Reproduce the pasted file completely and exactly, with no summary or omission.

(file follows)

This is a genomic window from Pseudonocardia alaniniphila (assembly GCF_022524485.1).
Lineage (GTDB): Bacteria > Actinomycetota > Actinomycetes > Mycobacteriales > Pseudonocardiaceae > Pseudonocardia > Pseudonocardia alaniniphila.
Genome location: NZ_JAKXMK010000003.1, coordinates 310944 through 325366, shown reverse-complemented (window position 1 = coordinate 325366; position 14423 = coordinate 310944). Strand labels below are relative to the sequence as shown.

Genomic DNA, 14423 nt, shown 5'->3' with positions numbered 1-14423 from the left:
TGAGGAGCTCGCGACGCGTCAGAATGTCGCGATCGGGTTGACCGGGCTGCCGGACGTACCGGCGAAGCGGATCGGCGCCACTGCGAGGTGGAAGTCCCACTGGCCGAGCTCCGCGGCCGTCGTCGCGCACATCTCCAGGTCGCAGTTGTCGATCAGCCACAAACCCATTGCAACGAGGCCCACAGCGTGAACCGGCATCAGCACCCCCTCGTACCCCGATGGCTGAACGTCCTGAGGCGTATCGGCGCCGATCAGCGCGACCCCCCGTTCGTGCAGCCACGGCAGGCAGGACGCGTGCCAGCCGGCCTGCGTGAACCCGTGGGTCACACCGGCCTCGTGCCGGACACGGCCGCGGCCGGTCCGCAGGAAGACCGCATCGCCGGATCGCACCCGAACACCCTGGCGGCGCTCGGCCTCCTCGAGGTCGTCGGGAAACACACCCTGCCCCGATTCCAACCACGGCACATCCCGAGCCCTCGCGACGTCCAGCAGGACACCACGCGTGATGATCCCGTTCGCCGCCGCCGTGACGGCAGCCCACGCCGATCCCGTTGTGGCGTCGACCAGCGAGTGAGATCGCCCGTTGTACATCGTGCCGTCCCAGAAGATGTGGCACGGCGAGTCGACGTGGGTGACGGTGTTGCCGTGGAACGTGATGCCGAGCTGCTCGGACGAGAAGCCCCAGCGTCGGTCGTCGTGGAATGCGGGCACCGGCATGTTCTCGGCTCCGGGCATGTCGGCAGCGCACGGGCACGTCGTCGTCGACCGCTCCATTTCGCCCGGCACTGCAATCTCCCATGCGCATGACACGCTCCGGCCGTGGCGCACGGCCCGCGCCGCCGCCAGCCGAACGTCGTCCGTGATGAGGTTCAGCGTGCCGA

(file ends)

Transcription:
This is a genomic window from Pseudonocardia alaniniphila (assembly GCF_022524485.1).
Lineage (GTDB): Bacteria > Actinomycetota > Actinomycetes > Mycobacteriales > Pseudonocardiaceae > Pseudonocardia > Pseudonocardia alaniniphila.
Genome location: NZ_JAKXMK010000003.1, coordinates 310944 through 325366, shown reverse-complemented (window position 1 = coordinate 325366; position 14423 = coordinate 310944). Strand labels below are relative to the sequence as shown.

Genomic DNA, 14423 nt, shown 5'->3' with positions numbered 1-14423 from the left:
TGAGGAGCTCGCGACGCGTCAGAATGTCGCGATCGGGTTGACCGGGCTGCCGGACGTACCGGCGAAGCGGATCGGCGCCACTGCGAGGTGGAAGTCCCACTGGCCGAGCTCCGCGGCCGTCGTCGCGCACATCTCCAGGTCGCAGTTGTCGATCAGCCACAAACCCATTGCAACGAGGCCCACAGCGTGAACCGGCATCAGCACCCCCTCGTACCCCGATGGCTGAACGTCCTGAGGCGTATCGGCGCCGATCAGCGCGACCCCCCGTTCGTGCAGCCACGGCAGGCAGGACGCGTGCCAGCCGGCCTGCGTGAACCCGTGGGTCACACCGGCCTCGTGCCGGACACGGCCGCGGCCGGTCCGCAGGAAGACCGCATCGCCGGATCGCACCCGAACACCCTGGCGGCGCTCGGCCTCCTCGAGGTCGTCGGGAAACACACCCTGCCCCGATTCCAACCACGGCACATCCCGAGCCCTCGCGACGTCCAGCAGGACACCACGCGTGATGATCCCGTTCGCCGCCGCCGTGACGGCAGCCCACGCCGATCCCGTTGTGGCGTCGACCAGCGAGTGAGATCGCCCGTTGTACATCGTGCCGTCCCAGAAGATGTGGCACGGCGAGTCGACGTGGGTGACGGTGTTGCCGTGGAACGTGATGCCGAGCTGCTCGGACGAGAAGCCCCAGCGTCGGTCGTCGTGGAATGCGGGCACCGGCATGTTCTCGGCTCCGGGCATGTCGGCAGCGCACGGGCACGTCGTCGTCGACCGCTCCATTTCGCCCGGCACTGCAATCTCCCATGCGCATGACACGCTCCGGCCGTGGCGCACGGCCCGCGCCGCCGCCAGCCGAACGTCGTCCGTGATGAGGTTCAGCGTGCCGA